• Record changes to processes immediately: Any time a process changes, document it immediately. This is key for keeping things consistent throughout your firm.

The Paperless Law Firm: Taking Your Processes & Procedures to the Next Level

Want to take your documentation to the next level? You might want to consider going paperless. Unfortunately, paper can lead to inefficiencies within your firm. It takes serious time to search through policy documents when all you need to know is how to perform one simple task. And paper documents are difficult to maintain over time.

Now, as you prepare to organize your law firm, is the perfect time to do away with paper for good.

The Benefits of Going Paperless

Going paperless offers your firm a ton of benefits. To start, it improves organization. You can store documents in one place and maintain storage consistency within your team. Going paperless also enables your team to quickly find what they’re looking for and improves law firm collaboration.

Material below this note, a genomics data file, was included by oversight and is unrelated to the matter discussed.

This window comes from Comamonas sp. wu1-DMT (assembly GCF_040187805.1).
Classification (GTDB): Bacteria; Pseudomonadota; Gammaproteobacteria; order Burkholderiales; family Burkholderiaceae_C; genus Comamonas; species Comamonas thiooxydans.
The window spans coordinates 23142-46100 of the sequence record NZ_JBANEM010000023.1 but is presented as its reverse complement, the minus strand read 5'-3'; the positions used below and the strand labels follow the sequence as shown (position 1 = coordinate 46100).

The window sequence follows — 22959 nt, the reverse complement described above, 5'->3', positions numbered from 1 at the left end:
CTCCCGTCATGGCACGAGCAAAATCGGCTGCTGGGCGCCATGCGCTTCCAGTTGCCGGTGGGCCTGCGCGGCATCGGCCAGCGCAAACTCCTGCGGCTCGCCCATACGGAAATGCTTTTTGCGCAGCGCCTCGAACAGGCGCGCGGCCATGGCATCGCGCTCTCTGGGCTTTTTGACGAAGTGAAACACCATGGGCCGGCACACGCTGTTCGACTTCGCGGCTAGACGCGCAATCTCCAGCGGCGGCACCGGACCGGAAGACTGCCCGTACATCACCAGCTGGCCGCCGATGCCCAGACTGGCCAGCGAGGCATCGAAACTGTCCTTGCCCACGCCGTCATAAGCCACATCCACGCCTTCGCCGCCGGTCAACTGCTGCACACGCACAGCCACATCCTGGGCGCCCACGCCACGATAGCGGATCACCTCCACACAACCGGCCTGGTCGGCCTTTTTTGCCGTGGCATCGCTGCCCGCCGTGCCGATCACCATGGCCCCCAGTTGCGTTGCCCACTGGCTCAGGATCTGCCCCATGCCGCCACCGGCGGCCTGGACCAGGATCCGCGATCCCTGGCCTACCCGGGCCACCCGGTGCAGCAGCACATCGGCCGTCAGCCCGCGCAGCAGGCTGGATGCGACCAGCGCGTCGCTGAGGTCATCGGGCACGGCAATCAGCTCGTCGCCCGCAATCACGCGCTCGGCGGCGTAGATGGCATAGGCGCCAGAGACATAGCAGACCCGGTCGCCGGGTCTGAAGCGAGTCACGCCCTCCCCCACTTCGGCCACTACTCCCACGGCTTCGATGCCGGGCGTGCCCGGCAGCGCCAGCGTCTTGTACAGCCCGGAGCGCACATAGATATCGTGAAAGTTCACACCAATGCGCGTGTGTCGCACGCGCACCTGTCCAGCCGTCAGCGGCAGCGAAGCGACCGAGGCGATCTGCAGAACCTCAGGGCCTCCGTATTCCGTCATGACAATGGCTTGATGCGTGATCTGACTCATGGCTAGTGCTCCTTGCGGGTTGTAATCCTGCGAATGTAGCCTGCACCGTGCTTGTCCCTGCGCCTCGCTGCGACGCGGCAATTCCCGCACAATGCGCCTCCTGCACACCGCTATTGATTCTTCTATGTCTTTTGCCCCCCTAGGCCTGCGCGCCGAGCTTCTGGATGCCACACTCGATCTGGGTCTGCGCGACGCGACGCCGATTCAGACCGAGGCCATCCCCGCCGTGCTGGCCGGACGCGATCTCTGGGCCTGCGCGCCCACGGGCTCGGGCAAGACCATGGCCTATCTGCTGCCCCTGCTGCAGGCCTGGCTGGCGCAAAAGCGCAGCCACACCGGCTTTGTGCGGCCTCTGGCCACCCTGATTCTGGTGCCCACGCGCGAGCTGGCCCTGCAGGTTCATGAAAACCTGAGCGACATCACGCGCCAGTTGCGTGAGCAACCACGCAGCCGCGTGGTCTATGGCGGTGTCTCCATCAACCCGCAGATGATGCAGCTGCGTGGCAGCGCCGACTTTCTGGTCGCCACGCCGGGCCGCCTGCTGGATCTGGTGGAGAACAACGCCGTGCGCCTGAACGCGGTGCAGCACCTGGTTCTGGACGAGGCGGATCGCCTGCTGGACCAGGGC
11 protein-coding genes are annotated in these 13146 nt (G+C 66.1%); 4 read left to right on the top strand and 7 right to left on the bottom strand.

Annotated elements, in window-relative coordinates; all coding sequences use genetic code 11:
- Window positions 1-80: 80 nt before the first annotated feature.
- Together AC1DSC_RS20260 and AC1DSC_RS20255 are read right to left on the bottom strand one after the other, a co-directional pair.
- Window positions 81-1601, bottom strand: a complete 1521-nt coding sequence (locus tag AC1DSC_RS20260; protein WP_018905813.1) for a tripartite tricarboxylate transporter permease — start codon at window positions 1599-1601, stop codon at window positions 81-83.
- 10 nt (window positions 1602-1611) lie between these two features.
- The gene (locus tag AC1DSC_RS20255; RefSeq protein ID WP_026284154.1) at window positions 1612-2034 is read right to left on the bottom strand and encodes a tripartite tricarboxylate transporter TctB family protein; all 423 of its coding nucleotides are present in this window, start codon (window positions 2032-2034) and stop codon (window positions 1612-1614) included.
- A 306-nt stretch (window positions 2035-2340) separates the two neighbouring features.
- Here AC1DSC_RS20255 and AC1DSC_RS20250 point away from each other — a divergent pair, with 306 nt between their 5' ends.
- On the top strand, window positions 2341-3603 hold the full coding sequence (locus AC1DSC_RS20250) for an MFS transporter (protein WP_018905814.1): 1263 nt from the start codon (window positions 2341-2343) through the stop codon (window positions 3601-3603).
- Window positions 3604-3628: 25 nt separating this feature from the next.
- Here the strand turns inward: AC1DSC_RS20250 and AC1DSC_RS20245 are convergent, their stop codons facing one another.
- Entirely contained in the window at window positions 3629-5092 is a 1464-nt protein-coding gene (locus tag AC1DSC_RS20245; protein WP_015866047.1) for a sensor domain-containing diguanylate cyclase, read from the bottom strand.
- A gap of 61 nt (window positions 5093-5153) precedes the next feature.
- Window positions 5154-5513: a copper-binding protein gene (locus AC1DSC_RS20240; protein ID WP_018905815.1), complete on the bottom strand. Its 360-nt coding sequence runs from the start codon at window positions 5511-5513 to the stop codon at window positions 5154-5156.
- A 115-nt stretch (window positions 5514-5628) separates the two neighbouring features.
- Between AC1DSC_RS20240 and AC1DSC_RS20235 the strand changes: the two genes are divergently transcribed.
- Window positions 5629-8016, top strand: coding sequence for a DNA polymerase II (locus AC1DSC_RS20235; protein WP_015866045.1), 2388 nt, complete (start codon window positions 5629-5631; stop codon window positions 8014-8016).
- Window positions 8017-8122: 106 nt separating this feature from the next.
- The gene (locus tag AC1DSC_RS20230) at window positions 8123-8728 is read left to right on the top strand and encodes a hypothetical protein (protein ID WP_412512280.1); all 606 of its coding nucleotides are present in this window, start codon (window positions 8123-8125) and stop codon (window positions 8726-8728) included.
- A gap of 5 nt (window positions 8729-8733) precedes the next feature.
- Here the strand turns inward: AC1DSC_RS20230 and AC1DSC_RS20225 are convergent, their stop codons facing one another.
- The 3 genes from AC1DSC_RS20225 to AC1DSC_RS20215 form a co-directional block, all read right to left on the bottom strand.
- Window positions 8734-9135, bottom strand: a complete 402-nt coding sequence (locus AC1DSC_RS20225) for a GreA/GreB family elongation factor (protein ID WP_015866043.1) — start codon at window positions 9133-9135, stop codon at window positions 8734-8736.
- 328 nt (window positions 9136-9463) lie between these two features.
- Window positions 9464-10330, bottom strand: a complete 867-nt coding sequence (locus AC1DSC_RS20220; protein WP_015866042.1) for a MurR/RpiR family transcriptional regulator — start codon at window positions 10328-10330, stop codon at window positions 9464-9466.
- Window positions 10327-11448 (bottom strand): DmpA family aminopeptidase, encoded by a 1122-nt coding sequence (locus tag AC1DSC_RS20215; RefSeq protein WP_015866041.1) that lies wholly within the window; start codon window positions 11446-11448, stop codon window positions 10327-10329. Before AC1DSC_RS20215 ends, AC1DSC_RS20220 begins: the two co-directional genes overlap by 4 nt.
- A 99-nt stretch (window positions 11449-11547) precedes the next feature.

The paperless law firm is also more secure. Real documents are susceptible to theft and beyond. A paperless system protects them through tech features such as encryption. These features keep your documents on lockdown and ensure they’re only visible to your team.

At the end of the day, going paperless simply boosts your productivity and efficiency. And this boost leads to other benefits such as increased firm growth and an enhanced client experience. It’s worth it.

Tools You’ll Need for a Paperless Law Firm

If you’re interested in going paperless, there are some tools you’ll need to make it happen, including hardware and software.

Paperless Hardware

Paper doesn’t stop coming in even if you go paperless. You’ll need some hardware tools to help you manage and maintain documents such as client-provided information and contracts. These tools include: